KU promotes two assistant coaches; Kotelnicki reportedly leaving for Penn State
The vaunted continuity of Lance Leipold’s Kansas coaching staff could soon be dealt a significant blow.
KU offensive coordinator Andy Kotelnicki — the architect of the motion-heavy offense with spread concepts that helped restore the Jayhawks to national prominence over the past several years — is expected to assume the same position at Penn State, The Athletic’s Bruce Feldman first reported Thursday afternoon, citing a team source.
KU Athletics did not confirm the report of Kotelnicki’s departure. KU did announce, though, that quarterbacks coach Jim Zebrowski has been elevated to co-offensive coordinator.
Zebrowski served as Leipold’s first offensive coordinator at Division III Wisconsin-Whitewater prior to Steve Dinkel and then Kotelnicki. This season, Zebrowski got production out of three separate quarterbacks for KU, and was a nominee for the Broyles Award for the nation’s top assistant coach.
KU also promoted defensive backs coach and defensive pass game coordinator Jordan Peterson to co-defensive coordinator Thursday, a capacity in which he will presumably work alongside current coordinator Brian Borland. Borland’s title will remain “defensive coordinator,” a KU Athletics spokesperson told the Journal-World.
“Both Jim Zebrowski and Jordan Peterson have been vital to the Kansas football program and will continue to elevate us in their new roles,” Leipold said in a press release. “In working with both of them, their relationship building, coaching ability and commitment to Kansas football is extremely strong.”
KU athletic director Travis Goff posted on X: “Exceptional leaders, teachers, mentors and innovative coaches. Two critical pieces for our program build thus far. Let’s go!”
Since Kotelnicki has worked with the tight ends during his KU tenure, the Jayhawks could need to hire a new position coach if he departs.
More on Kotelnicki
If officially hired at Penn State, Kotelnicki will serve as the sixth offensive coordinator under the Nittany Lions’ head coach James Franklin. Penn State fired its previous coordinator, Mike Yurcich, on Nov. 12.
This would mark the first time since 2012 that Kotelnicki has served under a head coach other than Leipold, whom he followed from Wisconsin-Whitewater to Buffalo and then to KU in 2021.
Kotelnicki signed a contract extension in December 2022 that was expected to keep him in Lawrence through the end of the 2027 season.
Under Kotelnicki, KU’s offense averaged 7.0 yards per play during the 2022 season and has again done so during the 2023 regular season, something it had not accomplished previously since at least 1996. Both marks have put the Jayhawks among the top offenses in the country.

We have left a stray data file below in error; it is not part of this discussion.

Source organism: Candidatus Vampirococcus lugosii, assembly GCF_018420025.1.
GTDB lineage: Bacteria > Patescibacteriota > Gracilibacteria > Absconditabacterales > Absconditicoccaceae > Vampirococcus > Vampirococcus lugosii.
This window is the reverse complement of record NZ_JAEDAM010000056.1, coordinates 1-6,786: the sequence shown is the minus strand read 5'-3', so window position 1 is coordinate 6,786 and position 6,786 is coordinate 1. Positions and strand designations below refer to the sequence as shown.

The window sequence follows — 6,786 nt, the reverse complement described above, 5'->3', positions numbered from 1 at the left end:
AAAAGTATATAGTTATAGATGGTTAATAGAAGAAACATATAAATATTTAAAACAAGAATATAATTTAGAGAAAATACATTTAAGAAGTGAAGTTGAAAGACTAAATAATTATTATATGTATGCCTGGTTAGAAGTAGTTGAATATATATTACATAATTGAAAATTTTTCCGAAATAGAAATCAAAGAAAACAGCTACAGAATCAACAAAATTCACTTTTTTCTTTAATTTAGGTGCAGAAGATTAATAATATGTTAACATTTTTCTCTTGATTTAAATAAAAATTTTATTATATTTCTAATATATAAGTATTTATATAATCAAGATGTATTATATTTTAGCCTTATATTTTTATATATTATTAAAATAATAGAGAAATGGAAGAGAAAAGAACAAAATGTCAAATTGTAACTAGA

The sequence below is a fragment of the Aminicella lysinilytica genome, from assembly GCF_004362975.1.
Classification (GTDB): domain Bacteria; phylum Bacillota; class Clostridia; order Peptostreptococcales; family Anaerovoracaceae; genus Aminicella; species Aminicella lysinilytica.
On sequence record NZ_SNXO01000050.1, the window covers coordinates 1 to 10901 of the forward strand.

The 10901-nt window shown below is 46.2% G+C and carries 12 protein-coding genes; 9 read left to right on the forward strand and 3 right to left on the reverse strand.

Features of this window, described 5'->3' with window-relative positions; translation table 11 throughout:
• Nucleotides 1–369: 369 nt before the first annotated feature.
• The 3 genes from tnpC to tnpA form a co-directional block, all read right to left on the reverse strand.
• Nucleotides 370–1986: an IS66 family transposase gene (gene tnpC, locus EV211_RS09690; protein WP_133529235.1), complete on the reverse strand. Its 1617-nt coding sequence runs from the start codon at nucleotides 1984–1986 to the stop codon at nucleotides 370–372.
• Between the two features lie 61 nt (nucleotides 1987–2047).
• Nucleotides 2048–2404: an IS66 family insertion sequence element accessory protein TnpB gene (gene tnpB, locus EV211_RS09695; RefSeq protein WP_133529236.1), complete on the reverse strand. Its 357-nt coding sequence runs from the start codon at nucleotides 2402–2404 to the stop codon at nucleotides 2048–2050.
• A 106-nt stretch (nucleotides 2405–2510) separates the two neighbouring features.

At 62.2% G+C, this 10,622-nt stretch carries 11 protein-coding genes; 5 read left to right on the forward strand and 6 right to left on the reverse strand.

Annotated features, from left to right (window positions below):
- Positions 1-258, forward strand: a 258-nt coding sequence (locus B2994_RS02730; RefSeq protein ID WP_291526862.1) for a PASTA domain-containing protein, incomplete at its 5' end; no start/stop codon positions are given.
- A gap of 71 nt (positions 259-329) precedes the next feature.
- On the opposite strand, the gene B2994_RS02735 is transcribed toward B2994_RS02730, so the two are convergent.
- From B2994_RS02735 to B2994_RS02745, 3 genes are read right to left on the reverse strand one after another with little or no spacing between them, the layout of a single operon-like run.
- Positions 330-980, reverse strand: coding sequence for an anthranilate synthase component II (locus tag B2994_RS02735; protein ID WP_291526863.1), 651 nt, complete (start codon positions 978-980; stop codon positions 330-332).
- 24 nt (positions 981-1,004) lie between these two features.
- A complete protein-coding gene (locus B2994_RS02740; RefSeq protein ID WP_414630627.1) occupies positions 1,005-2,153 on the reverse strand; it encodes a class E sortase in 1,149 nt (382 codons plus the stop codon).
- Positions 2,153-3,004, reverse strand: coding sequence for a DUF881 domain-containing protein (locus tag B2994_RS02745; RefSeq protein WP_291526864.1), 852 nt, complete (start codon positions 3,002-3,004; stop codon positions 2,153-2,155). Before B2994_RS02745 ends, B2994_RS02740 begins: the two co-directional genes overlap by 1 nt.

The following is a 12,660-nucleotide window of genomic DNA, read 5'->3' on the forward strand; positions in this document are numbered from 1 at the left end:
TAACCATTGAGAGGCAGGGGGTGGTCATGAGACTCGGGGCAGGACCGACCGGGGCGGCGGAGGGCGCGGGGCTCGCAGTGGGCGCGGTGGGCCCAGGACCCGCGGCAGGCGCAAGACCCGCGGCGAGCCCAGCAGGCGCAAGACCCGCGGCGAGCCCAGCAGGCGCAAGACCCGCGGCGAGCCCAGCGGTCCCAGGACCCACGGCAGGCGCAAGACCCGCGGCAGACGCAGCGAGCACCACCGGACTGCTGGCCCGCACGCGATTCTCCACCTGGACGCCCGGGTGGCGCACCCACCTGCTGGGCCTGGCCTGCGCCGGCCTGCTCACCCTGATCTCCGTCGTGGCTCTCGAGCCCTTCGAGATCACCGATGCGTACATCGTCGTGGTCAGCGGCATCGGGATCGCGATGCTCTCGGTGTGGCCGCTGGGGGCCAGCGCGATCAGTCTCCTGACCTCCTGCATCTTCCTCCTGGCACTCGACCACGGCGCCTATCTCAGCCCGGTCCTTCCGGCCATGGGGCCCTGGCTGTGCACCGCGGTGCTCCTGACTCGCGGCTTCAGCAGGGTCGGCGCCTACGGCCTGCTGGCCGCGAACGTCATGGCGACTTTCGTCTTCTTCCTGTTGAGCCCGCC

Kotelnicki frequently describes the goal of his scheme as putting as much stress as possible on defensive players. He accomplishes that goal by lining up skill-position players — and occasionally even linemen — all over the field, though has always emphasized that his goal is to tailor his work to the skill sets of individual players.
Prior to this season, he even let his players submit their own plays for consideration and eventual use as part of the offensive scheme. An unbalanced look proposed by Ar’maj Reed-Adams got deployed on more than one occasion.
While the bells and whistles make Kotelnicki’s scheme appear complicated to a layperson, he has compared his offense to a “giant bucket of Lego pieces,” where every added piece is just a single wrinkle layered on top of a base concept with which his players are well acquainted.
Option concepts are often at the center of Kotelnicki’s scheme. Opponents have frequently noted this; in 2023 alone, BYU defensive coordinator Jay Hill compared preparing for KU to preparing for Air Force, Oklahoma State coach Mike Gundy called Kotelnicki a “traditional wishbone guy” with run plays “tied into triple option” and Texas Tech DC Tim DeRuyter said KU was “in a lot of ways running triple-option football,” which requires opponents to be sound in their assignments and helps Devin Neal get in a lot of one-on-one situations with defenders.
Kotelnicki, for his part, said the option was just “a part of what we do,” though added that he did play in a wishbone offense in college at Wisconsin-River Falls.
He served as an assistant at Western Illinois, River Falls and the University of Mary before joining Leipold at Whitewater.